Sexual assault: don’t become the next victim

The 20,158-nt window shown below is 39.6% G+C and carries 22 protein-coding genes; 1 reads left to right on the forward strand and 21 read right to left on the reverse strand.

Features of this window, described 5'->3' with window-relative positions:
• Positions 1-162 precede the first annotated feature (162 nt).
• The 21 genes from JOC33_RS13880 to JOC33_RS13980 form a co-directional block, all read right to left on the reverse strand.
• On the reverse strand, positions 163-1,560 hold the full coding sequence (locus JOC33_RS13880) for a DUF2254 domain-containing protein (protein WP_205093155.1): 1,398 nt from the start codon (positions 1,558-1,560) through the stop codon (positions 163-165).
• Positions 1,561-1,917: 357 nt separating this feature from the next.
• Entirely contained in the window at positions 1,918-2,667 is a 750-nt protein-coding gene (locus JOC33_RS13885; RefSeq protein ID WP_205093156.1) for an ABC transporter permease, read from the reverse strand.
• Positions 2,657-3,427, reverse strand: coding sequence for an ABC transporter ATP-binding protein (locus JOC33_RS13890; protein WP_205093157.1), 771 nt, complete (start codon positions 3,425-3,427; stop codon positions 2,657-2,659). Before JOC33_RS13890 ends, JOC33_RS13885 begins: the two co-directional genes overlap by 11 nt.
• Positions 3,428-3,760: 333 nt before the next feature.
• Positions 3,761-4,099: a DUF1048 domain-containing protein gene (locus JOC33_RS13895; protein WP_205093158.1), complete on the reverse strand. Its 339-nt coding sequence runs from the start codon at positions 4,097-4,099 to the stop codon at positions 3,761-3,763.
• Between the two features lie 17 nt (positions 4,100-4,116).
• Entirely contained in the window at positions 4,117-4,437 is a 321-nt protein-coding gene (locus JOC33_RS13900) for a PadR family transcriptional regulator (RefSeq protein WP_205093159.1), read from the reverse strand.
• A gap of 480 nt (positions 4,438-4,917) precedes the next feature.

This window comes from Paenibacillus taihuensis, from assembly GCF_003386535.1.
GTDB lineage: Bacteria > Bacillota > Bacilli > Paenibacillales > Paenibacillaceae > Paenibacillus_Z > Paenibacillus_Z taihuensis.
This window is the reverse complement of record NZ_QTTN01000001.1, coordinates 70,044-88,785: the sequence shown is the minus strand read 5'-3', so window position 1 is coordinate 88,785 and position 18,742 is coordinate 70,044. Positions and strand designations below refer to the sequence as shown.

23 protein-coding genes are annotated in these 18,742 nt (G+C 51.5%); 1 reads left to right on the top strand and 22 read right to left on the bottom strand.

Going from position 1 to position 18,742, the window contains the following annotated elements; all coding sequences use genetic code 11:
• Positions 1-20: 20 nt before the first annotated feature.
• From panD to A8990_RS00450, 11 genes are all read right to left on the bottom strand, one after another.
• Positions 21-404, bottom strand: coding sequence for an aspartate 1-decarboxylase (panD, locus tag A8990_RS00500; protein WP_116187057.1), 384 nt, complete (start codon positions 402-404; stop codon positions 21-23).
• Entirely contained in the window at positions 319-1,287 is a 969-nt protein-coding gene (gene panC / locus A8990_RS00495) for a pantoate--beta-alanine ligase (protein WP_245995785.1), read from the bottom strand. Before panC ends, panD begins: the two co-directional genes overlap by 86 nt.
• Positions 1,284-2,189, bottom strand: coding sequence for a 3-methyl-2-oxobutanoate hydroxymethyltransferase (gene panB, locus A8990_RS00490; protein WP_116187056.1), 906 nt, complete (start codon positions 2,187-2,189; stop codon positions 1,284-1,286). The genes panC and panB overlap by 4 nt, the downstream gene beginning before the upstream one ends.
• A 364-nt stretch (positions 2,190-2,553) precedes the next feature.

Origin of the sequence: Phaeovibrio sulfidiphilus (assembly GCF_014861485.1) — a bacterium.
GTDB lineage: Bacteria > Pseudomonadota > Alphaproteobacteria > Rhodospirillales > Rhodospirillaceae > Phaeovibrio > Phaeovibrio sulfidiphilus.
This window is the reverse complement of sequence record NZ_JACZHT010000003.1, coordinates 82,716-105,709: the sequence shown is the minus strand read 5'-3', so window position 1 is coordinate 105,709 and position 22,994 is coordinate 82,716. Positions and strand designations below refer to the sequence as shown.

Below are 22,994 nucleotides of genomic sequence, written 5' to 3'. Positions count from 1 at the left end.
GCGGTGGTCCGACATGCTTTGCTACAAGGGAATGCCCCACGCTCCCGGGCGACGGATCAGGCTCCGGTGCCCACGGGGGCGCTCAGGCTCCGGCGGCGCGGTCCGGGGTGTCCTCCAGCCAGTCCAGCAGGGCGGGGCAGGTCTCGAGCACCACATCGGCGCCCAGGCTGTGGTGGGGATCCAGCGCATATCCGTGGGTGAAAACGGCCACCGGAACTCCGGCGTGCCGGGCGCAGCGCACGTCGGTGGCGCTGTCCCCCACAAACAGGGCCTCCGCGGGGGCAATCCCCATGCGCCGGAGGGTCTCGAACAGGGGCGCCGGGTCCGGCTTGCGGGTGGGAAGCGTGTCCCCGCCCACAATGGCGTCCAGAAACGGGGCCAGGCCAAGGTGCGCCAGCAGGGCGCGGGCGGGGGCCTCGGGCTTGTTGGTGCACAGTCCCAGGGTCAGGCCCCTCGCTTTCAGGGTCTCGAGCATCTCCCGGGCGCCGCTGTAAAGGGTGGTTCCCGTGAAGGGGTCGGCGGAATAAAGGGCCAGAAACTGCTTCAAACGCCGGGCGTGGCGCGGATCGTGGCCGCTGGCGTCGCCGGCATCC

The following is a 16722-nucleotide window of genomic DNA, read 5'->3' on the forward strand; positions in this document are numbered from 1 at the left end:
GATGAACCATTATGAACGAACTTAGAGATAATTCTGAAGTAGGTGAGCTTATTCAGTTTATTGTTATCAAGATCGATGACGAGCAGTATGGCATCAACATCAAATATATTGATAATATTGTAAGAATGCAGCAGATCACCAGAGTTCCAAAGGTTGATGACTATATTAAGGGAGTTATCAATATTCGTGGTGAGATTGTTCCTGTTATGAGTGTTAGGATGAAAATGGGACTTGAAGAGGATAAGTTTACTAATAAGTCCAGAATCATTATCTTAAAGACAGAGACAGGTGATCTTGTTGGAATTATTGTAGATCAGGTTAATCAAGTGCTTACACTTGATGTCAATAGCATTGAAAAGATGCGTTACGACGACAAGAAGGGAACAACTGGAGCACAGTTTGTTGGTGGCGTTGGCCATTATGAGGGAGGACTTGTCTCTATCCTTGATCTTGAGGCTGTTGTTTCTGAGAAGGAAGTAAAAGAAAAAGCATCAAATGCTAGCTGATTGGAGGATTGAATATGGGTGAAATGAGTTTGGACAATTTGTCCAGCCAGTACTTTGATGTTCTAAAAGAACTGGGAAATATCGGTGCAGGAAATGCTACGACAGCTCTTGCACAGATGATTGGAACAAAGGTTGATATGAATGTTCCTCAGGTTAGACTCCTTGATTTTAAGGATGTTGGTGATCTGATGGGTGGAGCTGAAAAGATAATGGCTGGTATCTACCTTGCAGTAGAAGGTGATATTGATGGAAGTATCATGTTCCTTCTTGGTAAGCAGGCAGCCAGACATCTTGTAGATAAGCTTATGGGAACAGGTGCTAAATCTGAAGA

Sexual assault is a crime all about control. No one ever deserves to be assaulted and anyone can become a victim of rape. The following tips are in no way a guarantee of safety. They are just suggestions given by the Hutchinson County Crisis Center you can use in your day-to-day routine that will increase your safety and decrease the opportunity for a predator to attack.1. Travel in groups. If you are going out with your friends or just walking to a class on school campus, to the park, or up and down Main Street, it is always safer to be in a group of people. Common sense will tell you that it is easier to attack a person that is alone. The attackers do not want witnesses.2. If you are unable to go with a group, park your car in a well-lit area. If the parking lot is dark with little activity, park somewhere else. Avoid parking lots that are next to alleys, have no lighting or that are in unsafe neighborhoods. Plan to meet your friend or family at a specific lot. That way you can park your cars and walk to your destination together.3. Be aware of your surroundings. Think to yourself, “Are there suspicious people loitering around?”4. Let a friend or family member know where you are going and what time you plan on arriving. Call that person when you get to your destination. If someone knows your plans and you have not arrived, this will alert them you are possibly in need of help.5. Always carry a cell phone. Even if your cell is out of minutes, you can still dial 911 from the phone.6. Trust Your Gut! If something does not feel right, it probably isn’t. Get out of the situation.7. Drink responsibly and know your limits. Don’t accept drinks from people you don’t know or trust and never leave your drink unattended. If you have left your drink alone, get a new one. Always watch your drink being fixed. Stick to drinks you got or prepared yourself instead of common open containers like punch bowls. There has been reporting of “date rape drugs” in Hutchinson County. 8. Be careful when leaving status or away messages online and when using the “check-in” feature on Facebook. Leaving information about your whereabouts reveals details that are accessible to everyone. If you wouldn’t give the information to a stranger, then don’t put it on your online profile.9. Watch out for your friends. If a friend seems out of it, is way too intoxicated for the amount of alcohol they’ve had, or is acting out of character, get him or her to a safe place. If you suspect that you or a friend has been drugged, call 911. Be explicit with doctors so they can administer the correct tests.According to Hutchinson Crisis Center Director Norma Luginbyhl, sexual assault happens at all ages. “We need to be educated and know that every day there is someone out there capable of committing this crime, they just haven’t yet,” said Luginbyhl.Only 16 percent of rapes are ever reported to the police. In a survey of victims who do not report rape or attempted rape to the police, the following was found as to why no report was made: 43 percent thought nothing could be done, 27 percent felt it was a private matter, 12 percent were afraid of police response, and 12 percent felt it was not important enough.Remember, sexual assault is never the victim’s fault. Just make sure to keep yourself and your loved ones safe by using and sharing these tips. You can never be too careful.